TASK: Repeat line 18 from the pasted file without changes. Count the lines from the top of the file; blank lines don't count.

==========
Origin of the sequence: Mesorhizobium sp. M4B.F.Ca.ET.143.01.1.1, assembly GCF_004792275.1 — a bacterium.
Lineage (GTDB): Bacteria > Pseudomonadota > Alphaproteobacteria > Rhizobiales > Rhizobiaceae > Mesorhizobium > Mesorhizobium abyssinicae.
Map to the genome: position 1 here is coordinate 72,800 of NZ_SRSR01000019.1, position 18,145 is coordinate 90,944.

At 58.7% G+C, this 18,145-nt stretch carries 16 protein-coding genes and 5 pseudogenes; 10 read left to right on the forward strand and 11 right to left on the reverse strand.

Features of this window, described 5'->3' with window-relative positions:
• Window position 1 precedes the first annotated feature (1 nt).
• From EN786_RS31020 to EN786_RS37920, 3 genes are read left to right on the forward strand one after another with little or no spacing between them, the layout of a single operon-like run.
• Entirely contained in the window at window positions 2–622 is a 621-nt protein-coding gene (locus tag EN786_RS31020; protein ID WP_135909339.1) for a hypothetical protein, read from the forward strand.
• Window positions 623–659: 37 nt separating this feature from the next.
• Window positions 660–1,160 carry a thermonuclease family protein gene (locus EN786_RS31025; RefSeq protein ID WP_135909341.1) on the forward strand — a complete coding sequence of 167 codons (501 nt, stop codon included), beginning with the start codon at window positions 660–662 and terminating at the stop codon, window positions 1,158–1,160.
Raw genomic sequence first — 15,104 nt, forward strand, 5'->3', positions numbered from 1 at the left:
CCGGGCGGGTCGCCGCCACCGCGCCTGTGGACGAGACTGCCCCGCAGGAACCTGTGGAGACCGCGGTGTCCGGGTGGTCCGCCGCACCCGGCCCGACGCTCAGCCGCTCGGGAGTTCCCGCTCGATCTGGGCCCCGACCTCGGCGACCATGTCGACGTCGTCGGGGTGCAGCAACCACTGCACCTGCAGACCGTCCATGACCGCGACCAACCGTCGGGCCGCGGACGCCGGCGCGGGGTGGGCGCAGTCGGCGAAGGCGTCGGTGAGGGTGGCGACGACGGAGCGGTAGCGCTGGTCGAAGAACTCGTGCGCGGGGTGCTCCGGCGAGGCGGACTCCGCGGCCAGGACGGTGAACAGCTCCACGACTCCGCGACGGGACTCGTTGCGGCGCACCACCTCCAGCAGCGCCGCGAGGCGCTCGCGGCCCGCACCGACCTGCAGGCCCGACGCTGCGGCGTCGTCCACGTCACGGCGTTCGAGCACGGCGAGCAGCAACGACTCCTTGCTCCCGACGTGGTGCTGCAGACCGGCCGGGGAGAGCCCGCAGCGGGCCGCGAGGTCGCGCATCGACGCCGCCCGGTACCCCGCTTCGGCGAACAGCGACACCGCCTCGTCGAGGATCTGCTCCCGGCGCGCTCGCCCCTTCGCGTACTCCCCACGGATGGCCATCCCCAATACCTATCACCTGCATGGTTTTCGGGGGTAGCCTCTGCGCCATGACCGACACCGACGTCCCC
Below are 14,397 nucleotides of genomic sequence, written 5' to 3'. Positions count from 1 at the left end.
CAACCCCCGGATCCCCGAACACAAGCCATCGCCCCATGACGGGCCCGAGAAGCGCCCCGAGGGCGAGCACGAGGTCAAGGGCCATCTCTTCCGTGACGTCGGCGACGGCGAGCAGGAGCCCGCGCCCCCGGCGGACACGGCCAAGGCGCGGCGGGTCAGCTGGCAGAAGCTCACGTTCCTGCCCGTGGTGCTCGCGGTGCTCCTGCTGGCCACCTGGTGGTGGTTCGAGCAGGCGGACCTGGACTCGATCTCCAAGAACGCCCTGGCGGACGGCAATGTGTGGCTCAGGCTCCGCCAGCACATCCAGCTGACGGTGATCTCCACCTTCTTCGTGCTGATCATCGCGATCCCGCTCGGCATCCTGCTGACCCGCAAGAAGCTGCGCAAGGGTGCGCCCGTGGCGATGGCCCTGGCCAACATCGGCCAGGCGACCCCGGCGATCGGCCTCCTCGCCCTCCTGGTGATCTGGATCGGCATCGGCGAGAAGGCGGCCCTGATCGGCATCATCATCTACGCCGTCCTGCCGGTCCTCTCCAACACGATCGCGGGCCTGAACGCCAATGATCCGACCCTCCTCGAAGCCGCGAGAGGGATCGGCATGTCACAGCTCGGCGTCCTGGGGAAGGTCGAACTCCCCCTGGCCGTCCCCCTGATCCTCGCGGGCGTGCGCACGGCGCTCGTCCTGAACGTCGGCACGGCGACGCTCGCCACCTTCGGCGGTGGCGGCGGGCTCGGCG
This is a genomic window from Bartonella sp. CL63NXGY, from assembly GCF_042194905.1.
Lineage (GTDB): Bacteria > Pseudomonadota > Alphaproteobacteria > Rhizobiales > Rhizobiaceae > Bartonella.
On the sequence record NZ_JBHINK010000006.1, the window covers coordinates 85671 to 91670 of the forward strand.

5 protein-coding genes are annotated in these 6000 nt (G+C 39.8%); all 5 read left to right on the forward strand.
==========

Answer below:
5 protein-coding genes are annotated in these 6000 nt (G+C 39.8%); all 5 read left to right on the forward strand.